Wednesday, November 25, 2020

The last I heard of him, he was in a cornfield close by our lines, with a pistol in each hand, and the enemy had formed a line each side of him

 From 1776 by David McCulough. Page 174.

In the turmoil and confusion, Sullivan struggled to hold control and keep his men from panicking. Their situation was desperate; retreat was the only alternative, and in stages of “fight and flight,” he lead them as rapidly as possible in the direction of the Brooklyn lines.

Those left to hold the ridge had by now been overrun by the Hessians. Green-coated jaegers (literally, huntsmen) and the blue-coated grenadiers with their seventeen-inch bayonets had moved up through the steep woods of the ridge—the “terrible hills”—as swiftly and expertly as any Virginia rifleman. So suddenly did they appear that the Americans had time to get off only a shot or two, or none at all. Some fought back, wielding their muskets and rifles like clubs, before being run through with bayonets. Some pleaded for mercy. “Their fear of the Hessian troops was…indescribable,” wrote General von Heister. At the very sight of a blue coat, he said, “they surrendered immediately and begged on their knees for their lives.” Those who could get away fled back down through the trees and out into the open, only to run headlong into a hail of British fire.

At the same time, the whole left side of the American line collapsed. Thousands of men were on the run, hundreds were captured. Sullivan held back, in an effort to see as many as possible to safety, and amazingly most of the men succeeded in reaching the Brooklyn lines.

Sullivan, however, was captured. An American soldier named Lewis Morris, who himself barely escaped, wrote of Sullivan in a letter home. “The last I heard of him, he was in a cornfield close by our lines, with a pistol in each hand, and the enemy had formed a line each side of him, and he was going directly between them. I like to have been taken prisoner myself.”



From The Big Sleep by Raymond Chandler.

"Tall, aren't you?" she said. "I didn't mean to be."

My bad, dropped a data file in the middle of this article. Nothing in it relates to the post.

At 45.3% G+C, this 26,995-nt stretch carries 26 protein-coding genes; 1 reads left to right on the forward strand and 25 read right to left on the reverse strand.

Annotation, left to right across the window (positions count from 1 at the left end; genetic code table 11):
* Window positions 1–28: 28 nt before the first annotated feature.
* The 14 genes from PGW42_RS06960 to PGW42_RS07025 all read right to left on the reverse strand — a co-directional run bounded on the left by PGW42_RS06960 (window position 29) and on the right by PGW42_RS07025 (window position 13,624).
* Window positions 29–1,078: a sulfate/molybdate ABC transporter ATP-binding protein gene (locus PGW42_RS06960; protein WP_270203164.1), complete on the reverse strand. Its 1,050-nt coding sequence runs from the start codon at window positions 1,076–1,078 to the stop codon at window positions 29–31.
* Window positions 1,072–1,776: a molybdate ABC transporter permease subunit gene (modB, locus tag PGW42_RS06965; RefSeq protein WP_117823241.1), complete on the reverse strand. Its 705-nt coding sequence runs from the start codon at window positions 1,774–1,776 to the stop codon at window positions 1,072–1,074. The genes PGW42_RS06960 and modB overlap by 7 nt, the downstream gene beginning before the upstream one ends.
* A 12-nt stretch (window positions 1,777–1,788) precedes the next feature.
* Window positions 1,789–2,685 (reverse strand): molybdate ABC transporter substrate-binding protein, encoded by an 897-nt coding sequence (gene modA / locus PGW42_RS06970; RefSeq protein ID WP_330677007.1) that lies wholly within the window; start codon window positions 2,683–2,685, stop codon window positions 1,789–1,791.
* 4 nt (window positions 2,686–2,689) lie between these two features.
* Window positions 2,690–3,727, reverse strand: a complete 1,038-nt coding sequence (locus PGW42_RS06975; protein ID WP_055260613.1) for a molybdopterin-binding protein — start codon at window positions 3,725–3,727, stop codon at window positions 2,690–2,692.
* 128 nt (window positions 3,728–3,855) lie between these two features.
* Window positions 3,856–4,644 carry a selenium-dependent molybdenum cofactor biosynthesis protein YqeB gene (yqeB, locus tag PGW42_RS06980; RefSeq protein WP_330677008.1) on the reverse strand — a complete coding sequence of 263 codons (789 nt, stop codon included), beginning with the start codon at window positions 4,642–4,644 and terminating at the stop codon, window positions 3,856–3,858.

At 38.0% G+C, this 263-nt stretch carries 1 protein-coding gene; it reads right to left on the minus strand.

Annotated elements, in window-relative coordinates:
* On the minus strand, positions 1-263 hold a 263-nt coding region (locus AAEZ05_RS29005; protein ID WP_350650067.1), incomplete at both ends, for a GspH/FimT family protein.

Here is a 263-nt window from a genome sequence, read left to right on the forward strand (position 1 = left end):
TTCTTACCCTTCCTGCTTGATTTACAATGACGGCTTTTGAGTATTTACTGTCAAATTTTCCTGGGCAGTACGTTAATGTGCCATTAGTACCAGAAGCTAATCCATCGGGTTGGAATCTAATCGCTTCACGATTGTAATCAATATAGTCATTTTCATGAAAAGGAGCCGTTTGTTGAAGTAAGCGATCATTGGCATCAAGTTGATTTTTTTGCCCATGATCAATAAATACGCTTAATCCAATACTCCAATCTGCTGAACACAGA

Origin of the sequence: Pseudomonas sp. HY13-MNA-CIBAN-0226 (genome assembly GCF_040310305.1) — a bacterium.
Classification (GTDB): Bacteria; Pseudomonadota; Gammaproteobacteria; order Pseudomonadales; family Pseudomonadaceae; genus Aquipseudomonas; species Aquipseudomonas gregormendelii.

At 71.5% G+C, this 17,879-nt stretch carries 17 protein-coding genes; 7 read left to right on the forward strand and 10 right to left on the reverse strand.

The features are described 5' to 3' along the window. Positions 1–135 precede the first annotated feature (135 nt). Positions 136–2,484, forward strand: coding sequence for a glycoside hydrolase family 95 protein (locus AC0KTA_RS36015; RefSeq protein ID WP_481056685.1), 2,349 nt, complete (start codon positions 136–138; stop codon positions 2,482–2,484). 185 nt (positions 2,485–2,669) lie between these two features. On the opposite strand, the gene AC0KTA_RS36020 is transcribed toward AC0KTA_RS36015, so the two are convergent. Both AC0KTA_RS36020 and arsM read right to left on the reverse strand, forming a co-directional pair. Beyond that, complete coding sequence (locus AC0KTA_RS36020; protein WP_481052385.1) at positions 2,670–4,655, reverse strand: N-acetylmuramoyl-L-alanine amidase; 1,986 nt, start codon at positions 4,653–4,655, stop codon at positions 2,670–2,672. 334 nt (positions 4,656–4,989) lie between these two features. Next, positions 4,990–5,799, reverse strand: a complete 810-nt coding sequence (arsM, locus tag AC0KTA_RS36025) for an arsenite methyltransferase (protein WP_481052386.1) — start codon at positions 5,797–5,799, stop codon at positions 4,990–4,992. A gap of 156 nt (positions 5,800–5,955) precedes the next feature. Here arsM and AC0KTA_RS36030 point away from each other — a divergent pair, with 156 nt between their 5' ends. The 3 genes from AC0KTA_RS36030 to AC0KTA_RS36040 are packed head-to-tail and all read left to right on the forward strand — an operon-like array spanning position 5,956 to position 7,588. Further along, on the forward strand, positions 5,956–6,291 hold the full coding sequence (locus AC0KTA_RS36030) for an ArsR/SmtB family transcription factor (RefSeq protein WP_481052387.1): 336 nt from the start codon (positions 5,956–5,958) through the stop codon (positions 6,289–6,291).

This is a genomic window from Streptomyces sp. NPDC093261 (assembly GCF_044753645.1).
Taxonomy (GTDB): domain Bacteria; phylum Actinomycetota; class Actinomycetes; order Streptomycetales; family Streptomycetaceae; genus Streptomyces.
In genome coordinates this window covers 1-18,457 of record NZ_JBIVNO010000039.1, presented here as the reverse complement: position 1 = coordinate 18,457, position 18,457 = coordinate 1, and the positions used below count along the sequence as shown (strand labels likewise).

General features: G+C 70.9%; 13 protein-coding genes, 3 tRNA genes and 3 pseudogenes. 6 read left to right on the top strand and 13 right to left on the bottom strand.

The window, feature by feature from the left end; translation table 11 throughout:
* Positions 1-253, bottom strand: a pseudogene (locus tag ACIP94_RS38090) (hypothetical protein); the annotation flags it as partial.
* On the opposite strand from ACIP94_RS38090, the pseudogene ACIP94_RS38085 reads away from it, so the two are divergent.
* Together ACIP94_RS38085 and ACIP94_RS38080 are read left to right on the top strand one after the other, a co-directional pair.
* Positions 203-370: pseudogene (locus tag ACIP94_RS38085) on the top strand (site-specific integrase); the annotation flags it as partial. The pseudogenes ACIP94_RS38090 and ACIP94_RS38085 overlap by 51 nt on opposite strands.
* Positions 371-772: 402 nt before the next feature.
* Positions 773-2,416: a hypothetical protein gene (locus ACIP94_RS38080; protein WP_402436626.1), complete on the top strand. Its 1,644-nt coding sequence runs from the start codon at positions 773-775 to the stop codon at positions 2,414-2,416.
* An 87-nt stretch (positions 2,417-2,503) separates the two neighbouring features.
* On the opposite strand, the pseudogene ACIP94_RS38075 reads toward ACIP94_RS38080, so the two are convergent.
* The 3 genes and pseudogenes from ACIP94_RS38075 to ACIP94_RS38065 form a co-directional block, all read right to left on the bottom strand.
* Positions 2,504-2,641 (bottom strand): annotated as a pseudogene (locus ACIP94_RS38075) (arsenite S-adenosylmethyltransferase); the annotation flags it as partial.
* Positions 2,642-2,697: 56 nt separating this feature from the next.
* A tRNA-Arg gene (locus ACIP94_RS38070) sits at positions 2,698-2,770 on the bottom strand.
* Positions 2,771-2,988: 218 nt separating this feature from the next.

An Insight


I see wonderful things


Offbeat Humor


Data Talks


A Dutch saying

Trust comes on foot and departs on horseback. 

We've spent generations building societal trust and our leading heights institutions have been racing around stampeding the horses away.  

Twilight in the wilderness, 1860 by Frederic Edwin Church

Twilight in the wilderness, 1860 by Frederic Edwin Church

Click to enlarge.

Tuesday, November 24, 2020

Betsey took mighty long steps

My mother's great-grandmother was Marth Lenora Brent (1825-1908, Mississippi) whose family came out of Fairfield County, South Carolina circa 1810 to settle Mississippi.  Brent's grandfather, John Brent, born in Fairfield (1755-1822), married my 4th great grandmother Nancy Ann Neely (1758-1821, South Carolina).  

I was searching on the Neely family in South Carolina and came across this entertaining vignette in which she is a mere cameo.  The story is in Caldwell Family by George E. Phelps, which I came across very indirectly.

William Caldwell and Rebecca, his wife, were immigrants from Ireland. They first located themselves in Pennsylvania, thence the tide of emigration setting southwardly, carried them to Virginia, where they arrived about 1749.

I am informed that the ancestors of Mr. Caldwell were of French origin; that they were Huguenots, who fled from France in 1685, at the revocation of the edict of Nantes; part settled in Scotland, another part in Ireland.

William Caldwell died in Virginia, leaving nine children - four sons and five daughters, John, William, James and David, Margret, Martha, Eleanor, Elisabeth, Rebecca and Sarah.

In 1770, the widow, Mrs. Rebecca Caldwell, and her numerous family, removed to and settled on Mill Creek, in Newberry Dist.

Mrs. Rebecca Caldwell and her daughter Elizabeth, participated in the Revolutionary cause in the following incident in the year 1781 or 1782, (probably the latter) a lad, James Creswell, afterwards Colonel Creswell, remarkable for his active hostility to the Tories, was at Mrs. Caldwell's (Rebecca). A negro gave the alarm that Tories were approaching; in an instant the old lady directed her daughter Betsey (Elizabeth) to hide herself, and Creswell to dress himself in clothes of her daughter, which she furnished. This being done, as the Tories were approaching the house, she ordered her own horse and that of her daughter Betsey's to be saddled, as she was compelled to visit Mrs. Neely. No sooner said than done; Sambo had the horses at the door. The old lady called '’Betsey come along." said she, "I am in a hurry." Out walked Creswell in Betsey's toggery, her bonnet slouched over his face covered his features; he and the old lady mounted in the presence of the Tories, and away they went to visit Mrs. Neely, while the Tories set about searching for Jimmy Creswell; but they searched in vain; they found the true Betsey, and then became aware that Creswell had escaped; they soothed themselves by sweeping pretty much all Mrs. Caldwell's household goods.

One of them swore he thought Betsey took mighty long steps, as she went to her horse.

Mrs. Rebecca Caldwell died on Mill Creek in 1807, at the age of 99 years. 

While my intent was to find information on Ms. Neely, this illustrates what happens unexpectedly frequently.  Go back a few generations and there are all sorts of connections among families.  I have 5th great grandfather James Caldwell (1724-1804, Virginia).  Mrs. Rebecca Caldwell was incidental to my search for Mrs. Neely but I suspect I'll find her to be a distant cousin.